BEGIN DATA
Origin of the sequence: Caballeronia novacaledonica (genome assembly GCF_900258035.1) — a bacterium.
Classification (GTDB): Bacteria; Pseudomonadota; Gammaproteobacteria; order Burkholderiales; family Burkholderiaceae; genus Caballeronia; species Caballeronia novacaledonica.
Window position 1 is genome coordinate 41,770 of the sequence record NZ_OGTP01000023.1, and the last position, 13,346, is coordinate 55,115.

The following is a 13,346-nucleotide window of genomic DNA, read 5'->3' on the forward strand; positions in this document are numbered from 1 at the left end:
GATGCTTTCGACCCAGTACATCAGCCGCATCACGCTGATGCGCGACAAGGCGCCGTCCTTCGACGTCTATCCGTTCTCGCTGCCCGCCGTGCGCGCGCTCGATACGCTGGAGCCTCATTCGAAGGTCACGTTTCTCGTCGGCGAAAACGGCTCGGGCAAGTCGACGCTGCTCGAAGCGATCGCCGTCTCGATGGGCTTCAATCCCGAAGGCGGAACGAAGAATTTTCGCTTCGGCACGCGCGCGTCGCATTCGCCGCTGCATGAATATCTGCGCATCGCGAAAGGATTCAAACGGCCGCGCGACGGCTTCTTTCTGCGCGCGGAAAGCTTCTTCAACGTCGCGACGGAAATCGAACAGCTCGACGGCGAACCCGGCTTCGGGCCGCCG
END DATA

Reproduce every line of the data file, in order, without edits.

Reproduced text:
Origin of the sequence: Caballeronia novacaledonica (genome assembly GCF_900258035.1) — a bacterium.
Classification (GTDB): Bacteria; Pseudomonadota; Gammaproteobacteria; order Burkholderiales; family Burkholderiaceae; genus Caballeronia; species Caballeronia novacaledonica.
Window position 1 is genome coordinate 41,770 of the sequence record NZ_OGTP01000023.1, and the last position, 13,346, is coordinate 55,115.

The following is a 13,346-nucleotide window of genomic DNA, read 5'->3' on the forward strand; positions in this document are numbered from 1 at the left end:
GATGCTTTCGACCCAGTACATCAGCCGCATCACGCTGATGCGCGACAAGGCGCCGTCCTTCGACGTCTATCCGTTCTCGCTGCCCGCCGTGCGCGCGCTCGATACGCTGGAGCCTCATTCGAAGGTCACGTTTCTCGTCGGCGAAAACGGCTCGGGCAAGTCGACGCTGCTCGAAGCGATCGCCGTCTCGATGGGCTTCAATCCCGAAGGCGGAACGAAGAATTTTCGCTTCGGCACGCGCGCGTCGCATTCGCCGCTGCATGAATATCTGCGCATCGCGAAAGGATTCAAACGGCCGCGCGACGGCTTCTTTCTGCGCGCGGAAAGCTTCTTCAACGTCGCGACGGAAATCGAACAGCTCGACGGCGAACCCGGCTTCGGGCCGCCG